Regional Circulation and Pulmonary Circulation, and Differences

Pulmonary Circulation and
Pulmonary Edema
1. Describe regional differences in pulmonary
blood flow in an upright person
Define zones I, II, and III in the lung, with
respect to pulmonary vascular pressure and
alveolar pressure
3. Describe the major functions of the bronchial
4. Discuss pulmonary edema
5. Identify Clinical Correlations
Distribution of blood circulation
1. 280 billion capillaries, supplying 300 million alveoli
2. Total volume of blood in all vessels
1. man: 5.4 l (70-80 ml / kg)
2. woman: 4.5 l (65-70 ml / kg)
3. Distribution:
1. Heart 7%
2. Pulmonary circulation 9-10%
3. Systemic circulation 84%
from that veins 75%
large arteries 15%
small arteries 3%
capilaries: 7%
Double circulation is made
possible because of heart
1. all body organs with
oxygenated blood at high
2. at low pressure to the lungs
as they are spongy tissue
Pulmonary Blood Pressures
Gravity and Distance:
– Distance above or below the heart (arterial ,venous)
– Distance between Apex and Base
Pulmonary Capillary dynamics
1. Starling forces (ultra filtration)
Capillary hydrostatic P = 7 mmHg.
Interstitial hydrostatic P = -8 mmHg.
Plasma colloid osmotic P = 28 mmHg.
Interstitial colloid osmotic P = 14 mm
2. Filtration forces = 15 mmHg.
3. Reabsorption forces = 14 mmHg.
4. Net forces favoring filtration = 1 mmHg.
5. Excess fluid removed by lymphatics
3 Zones
1. 23 mm Hg pressure difference between top and bottom
2. At top, 15 mm Hg < than the PAP at the level of the heart
3. At the bottom, 8 mm Hg greater than the PAP at the level
of the heart.
Gravity and Blood Flow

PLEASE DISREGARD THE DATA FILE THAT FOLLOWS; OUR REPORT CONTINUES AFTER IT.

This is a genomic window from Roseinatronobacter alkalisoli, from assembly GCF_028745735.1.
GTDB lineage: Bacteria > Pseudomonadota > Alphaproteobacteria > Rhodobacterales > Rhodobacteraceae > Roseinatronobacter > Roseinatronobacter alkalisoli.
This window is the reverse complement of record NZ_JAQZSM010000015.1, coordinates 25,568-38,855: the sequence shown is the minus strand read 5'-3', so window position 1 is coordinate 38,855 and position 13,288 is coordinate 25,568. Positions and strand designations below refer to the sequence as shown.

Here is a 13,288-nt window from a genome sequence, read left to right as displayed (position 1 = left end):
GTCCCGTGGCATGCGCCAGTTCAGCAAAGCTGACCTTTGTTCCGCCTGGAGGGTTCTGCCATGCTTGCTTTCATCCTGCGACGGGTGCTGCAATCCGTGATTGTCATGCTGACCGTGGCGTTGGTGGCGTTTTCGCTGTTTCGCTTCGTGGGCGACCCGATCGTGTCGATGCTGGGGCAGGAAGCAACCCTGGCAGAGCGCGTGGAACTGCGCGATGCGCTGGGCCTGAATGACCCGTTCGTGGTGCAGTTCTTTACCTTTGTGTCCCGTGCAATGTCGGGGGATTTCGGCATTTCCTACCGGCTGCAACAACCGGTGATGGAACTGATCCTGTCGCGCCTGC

Regional Pulmonary Blood Flow Depends Upon
Position Relative to the Heart
Main PA
15 mmHg
2 mmHg
25 mmHg
Gravity, Alveolar Pressure, and Blood Flow
1. Typically no
zone 1 in normal
healthy person
zone 2 (intermittent flow) at the
zone 3 (continuous flow) in all
the lower areas.
2. Large zone 1 in positive
pressure ventilation
3. In normal lungs, Zone 2
begins 10 cm above the
mid-level of the heart to the
top of the lungs.
Effect of hydrostatic P on regional pulmonary flow
From apex to base capillary P  (gravity)
1. Zone 1:
2. no flow
3. alveolar air pressure (PALV) is
higher than arterial pressure durin
any part of cardiac cycle.
4. Zone 2:
5. intermittent flow
6. systolic arterial pressure higher th
alveolar air pressure, but diastolic
arterial pressure below alveolar ai
7. Zone 3:
8. continuous flow
9. pulmonary arterial pressure (Ppc)
remain higher than alveolar air
pressure at all times.
Lung Ventilation/Perfusion Ratios
1. The ratio of V/Q in lung at rest 0.8 (4.2 L/min ventilation
divided by 5.5 L/min blood flow).
2. When the ventilation (Va) is zero, yet there is still
perfusion (Q) of the alveolus, the Va/Q is zero.
3. at the other extreme, when there is adequate ventilation,
but zero perfusion, the ratio Va/Q is infinity.
4. At a ratio of either zero or infinity, there is no exchange of
gases through the respiratory membrane of the affected
Lung blood flow rises towards bases and
also during Exercise